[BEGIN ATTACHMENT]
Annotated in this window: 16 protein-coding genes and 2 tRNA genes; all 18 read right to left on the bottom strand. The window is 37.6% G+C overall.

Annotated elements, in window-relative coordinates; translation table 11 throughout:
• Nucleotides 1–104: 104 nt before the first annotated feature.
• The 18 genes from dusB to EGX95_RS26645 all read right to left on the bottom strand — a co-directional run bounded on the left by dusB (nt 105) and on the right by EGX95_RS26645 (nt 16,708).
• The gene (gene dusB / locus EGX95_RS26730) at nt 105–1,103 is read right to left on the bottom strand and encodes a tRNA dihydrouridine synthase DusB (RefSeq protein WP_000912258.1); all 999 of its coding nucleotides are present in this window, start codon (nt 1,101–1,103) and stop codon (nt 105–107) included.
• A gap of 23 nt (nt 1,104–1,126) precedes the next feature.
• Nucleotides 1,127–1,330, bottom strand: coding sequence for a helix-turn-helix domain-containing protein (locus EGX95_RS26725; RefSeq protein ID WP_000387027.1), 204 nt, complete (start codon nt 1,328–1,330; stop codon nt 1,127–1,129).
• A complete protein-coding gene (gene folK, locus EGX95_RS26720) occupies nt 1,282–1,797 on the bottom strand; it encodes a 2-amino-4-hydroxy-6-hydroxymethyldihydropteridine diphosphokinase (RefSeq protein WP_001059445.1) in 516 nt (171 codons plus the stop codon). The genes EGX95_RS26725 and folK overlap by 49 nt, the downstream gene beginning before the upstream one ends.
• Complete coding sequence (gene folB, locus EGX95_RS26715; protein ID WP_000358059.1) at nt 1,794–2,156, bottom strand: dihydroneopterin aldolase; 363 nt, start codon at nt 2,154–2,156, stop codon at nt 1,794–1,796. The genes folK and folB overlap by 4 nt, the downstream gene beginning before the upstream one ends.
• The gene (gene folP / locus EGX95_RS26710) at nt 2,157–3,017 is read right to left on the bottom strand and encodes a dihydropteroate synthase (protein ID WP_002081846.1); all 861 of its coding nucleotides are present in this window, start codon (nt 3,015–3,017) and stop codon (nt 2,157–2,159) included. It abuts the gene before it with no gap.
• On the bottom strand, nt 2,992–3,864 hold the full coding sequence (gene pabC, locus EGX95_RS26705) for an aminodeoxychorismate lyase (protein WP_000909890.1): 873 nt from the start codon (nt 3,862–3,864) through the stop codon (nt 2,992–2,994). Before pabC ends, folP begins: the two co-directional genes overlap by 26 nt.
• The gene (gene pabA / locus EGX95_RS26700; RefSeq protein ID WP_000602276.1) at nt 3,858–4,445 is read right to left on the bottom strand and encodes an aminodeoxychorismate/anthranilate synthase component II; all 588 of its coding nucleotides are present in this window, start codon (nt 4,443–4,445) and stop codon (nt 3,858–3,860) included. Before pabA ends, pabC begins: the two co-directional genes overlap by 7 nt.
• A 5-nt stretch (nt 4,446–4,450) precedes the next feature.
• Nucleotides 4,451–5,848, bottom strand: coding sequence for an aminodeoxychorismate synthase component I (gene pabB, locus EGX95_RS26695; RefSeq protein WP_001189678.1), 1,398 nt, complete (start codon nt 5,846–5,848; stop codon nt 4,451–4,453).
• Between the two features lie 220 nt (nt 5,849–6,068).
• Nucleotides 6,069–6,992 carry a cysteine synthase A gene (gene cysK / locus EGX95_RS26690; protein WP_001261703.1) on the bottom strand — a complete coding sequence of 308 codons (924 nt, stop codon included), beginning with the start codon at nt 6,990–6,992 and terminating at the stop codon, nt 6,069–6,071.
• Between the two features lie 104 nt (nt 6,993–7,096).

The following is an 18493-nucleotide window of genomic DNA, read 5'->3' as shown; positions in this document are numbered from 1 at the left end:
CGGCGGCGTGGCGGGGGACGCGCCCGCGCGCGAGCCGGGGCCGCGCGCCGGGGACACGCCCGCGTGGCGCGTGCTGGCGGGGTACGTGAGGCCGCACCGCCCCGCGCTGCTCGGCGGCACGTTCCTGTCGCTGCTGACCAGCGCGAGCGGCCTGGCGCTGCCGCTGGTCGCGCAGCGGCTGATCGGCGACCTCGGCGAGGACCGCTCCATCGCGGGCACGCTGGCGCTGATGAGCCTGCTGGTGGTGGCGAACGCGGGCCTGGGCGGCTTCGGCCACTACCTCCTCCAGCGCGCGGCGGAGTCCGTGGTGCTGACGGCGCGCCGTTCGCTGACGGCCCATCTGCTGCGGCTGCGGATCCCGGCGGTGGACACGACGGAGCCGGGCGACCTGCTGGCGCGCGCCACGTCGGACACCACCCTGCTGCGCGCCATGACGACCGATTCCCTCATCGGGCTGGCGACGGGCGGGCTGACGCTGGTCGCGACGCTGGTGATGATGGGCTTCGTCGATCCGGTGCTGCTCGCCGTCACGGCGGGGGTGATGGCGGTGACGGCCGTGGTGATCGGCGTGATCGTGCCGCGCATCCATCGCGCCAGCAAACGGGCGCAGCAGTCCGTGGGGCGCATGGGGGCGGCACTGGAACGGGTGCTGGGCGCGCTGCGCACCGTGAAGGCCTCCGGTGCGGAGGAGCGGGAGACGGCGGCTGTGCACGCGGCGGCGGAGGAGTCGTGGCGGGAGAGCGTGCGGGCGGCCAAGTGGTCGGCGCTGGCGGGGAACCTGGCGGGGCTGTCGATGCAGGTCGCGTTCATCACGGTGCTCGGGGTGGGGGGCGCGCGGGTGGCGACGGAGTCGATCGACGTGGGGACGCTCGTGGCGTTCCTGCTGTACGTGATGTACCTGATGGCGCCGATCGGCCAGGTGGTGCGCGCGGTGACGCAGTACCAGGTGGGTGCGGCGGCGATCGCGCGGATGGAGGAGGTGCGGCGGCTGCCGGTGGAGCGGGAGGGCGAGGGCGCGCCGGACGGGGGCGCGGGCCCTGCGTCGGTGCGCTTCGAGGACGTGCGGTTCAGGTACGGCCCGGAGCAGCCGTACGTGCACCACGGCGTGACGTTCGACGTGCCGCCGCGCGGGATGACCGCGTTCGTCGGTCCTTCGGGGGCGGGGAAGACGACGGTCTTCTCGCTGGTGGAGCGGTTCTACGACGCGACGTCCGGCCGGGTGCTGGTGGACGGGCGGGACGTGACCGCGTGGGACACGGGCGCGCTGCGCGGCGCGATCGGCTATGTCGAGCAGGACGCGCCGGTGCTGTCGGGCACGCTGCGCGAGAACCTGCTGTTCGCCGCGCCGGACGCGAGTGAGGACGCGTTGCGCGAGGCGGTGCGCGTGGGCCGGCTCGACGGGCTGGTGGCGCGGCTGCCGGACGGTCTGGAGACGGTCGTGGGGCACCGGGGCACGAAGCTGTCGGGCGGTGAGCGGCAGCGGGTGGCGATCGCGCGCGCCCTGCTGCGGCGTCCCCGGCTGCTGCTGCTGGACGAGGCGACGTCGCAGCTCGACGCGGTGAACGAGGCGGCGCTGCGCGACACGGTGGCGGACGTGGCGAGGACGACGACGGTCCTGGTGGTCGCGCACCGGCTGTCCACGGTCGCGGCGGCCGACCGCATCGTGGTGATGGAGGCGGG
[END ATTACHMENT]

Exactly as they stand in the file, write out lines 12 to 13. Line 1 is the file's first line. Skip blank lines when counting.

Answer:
• The gene (gene pabA / locus EGX95_RS26700; RefSeq protein ID WP_000602276.1) at nt 3,858–4,445 is read right to left on the bottom strand and encodes an aminodeoxychorismate/anthranilate synthase component II; all 588 of its coding nucleotides are present in this window, start codon (nt 4,443–4,445) and stop codon (nt 3,858–3,860) included. Before pabA ends, pabC begins: the two co-directional genes overlap by 7 nt.
• A 5-nt stretch (nt 4,446–4,450) precedes the next feature.